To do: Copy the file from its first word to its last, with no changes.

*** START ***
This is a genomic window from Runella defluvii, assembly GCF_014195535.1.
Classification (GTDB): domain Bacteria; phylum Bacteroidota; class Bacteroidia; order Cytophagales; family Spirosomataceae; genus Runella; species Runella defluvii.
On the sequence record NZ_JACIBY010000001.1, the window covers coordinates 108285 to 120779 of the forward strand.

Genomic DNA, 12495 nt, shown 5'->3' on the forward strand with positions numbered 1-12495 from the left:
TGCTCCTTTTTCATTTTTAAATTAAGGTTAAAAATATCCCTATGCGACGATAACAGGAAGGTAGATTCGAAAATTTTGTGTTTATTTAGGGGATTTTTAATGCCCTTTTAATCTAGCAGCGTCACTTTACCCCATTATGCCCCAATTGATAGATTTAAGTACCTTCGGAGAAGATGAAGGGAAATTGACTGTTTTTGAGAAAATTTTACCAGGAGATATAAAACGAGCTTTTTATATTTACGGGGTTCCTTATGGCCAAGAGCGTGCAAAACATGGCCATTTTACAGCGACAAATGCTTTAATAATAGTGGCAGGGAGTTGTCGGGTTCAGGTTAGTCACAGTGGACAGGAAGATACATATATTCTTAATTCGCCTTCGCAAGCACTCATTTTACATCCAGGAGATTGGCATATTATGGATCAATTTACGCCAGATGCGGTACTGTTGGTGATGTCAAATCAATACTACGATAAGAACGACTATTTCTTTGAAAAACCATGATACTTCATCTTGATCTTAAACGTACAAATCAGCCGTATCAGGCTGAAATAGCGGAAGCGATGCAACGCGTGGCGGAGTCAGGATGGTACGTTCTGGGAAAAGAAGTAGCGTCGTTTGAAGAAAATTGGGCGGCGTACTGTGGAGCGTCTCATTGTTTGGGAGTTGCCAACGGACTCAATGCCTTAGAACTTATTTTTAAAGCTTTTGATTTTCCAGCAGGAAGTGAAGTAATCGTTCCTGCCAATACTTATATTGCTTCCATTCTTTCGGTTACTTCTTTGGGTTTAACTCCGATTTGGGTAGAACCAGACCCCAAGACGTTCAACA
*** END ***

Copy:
This is a genomic window from Runella defluvii, assembly GCF_014195535.1.
Classification (GTDB): domain Bacteria; phylum Bacteroidota; class Bacteroidia; order Cytophagales; family Spirosomataceae; genus Runella; species Runella defluvii.
On the sequence record NZ_JACIBY010000001.1, the window covers coordinates 108285 to 120779 of the forward strand.

Genomic DNA, 12495 nt, shown 5'->3' on the forward strand with positions numbered 1-12495 from the left:
TGCTCCTTTTTCATTTTTAAATTAAGGTTAAAAATATCCCTATGCGACGATAACAGGAAGGTAGATTCGAAAATTTTGTGTTTATTTAGGGGATTTTTAATGCCCTTTTAATCTAGCAGCGTCACTTTACCCCATTATGCCCCAATTGATAGATTTAAGTACCTTCGGAGAAGATGAAGGGAAATTGACTGTTTTTGAGAAAATTTTACCAGGAGATATAAAACGAGCTTTTTATATTTACGGGGTTCCTTATGGCCAAGAGCGTGCAAAACATGGCCATTTTACAGCGACAAATGCTTTAATAATAGTGGCAGGGAGTTGTCGGGTTCAGGTTAGTCACAGTGGACAGGAAGATACATATATTCTTAATTCGCCTTCGCAAGCACTCATTTTACATCCAGGAGATTGGCATATTATGGATCAATTTACGCCAGATGCGGTACTGTTGGTGATGTCAAATCAATACTACGATAAGAACGACTATTTCTTTGAAAAACCATGATACTTCATCTTGATCTTAAACGTACAAATCAGCCGTATCAGGCTGAAATAGCGGAAGCGATGCAACGCGTGGCGGAGTCAGGATGGTACGTTCTGGGAAAAGAAGTAGCGTCGTTTGAAGAAAATTGGGCGGCGTACTGTGGAGCGTCTCATTGTTTGGGAGTTGCCAACGGACTCAATGCCTTAGAACTTATTTTTAAAGCTTTTGATTTTCCAGCAGGAAGTGAAGTAATCGTTCCTGCCAATACTTATATTGCTTCCATTCTTTCGGTTACTTCTTTGGGTTTAACTCCGATTTGGGTAGAACCAGACCCCAAGACGTTCAACA